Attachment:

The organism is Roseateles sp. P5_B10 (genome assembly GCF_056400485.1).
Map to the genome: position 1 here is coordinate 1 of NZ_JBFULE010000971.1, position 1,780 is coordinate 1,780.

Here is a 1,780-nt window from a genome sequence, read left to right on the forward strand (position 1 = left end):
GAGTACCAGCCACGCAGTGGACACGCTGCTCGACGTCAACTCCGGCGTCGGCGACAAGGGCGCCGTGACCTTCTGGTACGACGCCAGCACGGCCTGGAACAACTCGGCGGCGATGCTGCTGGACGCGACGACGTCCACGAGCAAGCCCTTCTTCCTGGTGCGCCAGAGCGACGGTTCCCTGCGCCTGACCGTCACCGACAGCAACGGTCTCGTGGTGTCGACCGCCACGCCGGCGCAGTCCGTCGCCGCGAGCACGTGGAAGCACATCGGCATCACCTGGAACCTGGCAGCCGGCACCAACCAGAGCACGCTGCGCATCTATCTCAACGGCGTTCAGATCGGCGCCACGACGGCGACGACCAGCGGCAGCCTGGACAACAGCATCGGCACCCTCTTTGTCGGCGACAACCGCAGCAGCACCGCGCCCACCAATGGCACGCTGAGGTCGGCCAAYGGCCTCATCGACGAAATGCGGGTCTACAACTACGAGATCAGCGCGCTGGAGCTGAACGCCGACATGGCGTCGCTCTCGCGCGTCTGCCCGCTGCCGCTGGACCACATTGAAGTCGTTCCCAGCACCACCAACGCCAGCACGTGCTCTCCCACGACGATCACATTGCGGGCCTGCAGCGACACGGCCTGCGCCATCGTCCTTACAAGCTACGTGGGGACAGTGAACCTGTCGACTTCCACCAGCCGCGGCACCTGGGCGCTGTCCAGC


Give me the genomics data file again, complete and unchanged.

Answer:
The organism is Roseateles sp. P5_B10 (genome assembly GCF_056400485.1).
Map to the genome: position 1 here is coordinate 1 of NZ_JBFULE010000971.1, position 1,780 is coordinate 1,780.

Here is a 1,780-nt window from a genome sequence, read left to right on the forward strand (position 1 = left end):
GAGTACCAGCCACGCAGTGGACACGCTGCTCGACGTCAACTCCGGCGTCGGCGACAAGGGCGCCGTGACCTTCTGGTACGACGCCAGCACGGCCTGGAACAACTCGGCGGCGATGCTGCTGGACGCGACGACGTCCACGAGCAAGCCCTTCTTCCTGGTGCGCCAGAGCGACGGTTCCCTGCGCCTGACCGTCACCGACAGCAACGGTCTCGTGGTGTCGACCGCCACGCCGGCGCAGTCCGTCGCCGCGAGCACGTGGAAGCACATCGGCATCACCTGGAACCTGGCAGCCGGCACCAACCAGAGCACGCTGCGCATCTATCTCAACGGCGTTCAGATCGGCGCCACGACGGCGACGACCAGCGGCAGCCTGGACAACAGCATCGGCACCCTCTTTGTCGGCGACAACCGCAGCAGCACCGCGCCCACCAATGGCACGCTGAGGTCGGCCAAYGGCCTCATCGACGAAATGCGGGTCTACAACTACGAGATCAGCGCGCTGGAGCTGAACGCCGACATGGCGTCGCTCTCGCGCGTCTGCCCGCTGCCGCTGGACCACATTGAAGTCGTTCCCAGCACCACCAACGCCAGCACGTGCTCTCCCACGACGATCACATTGCGGGCCTGCAGCGACACGGCCTGCGCCATCGTCCTTACAAGCTACGTGGGGACAGTGAACCTGTCGACTTCCACCAGCCGCGGCACCTGGGCGCTGTCCAGC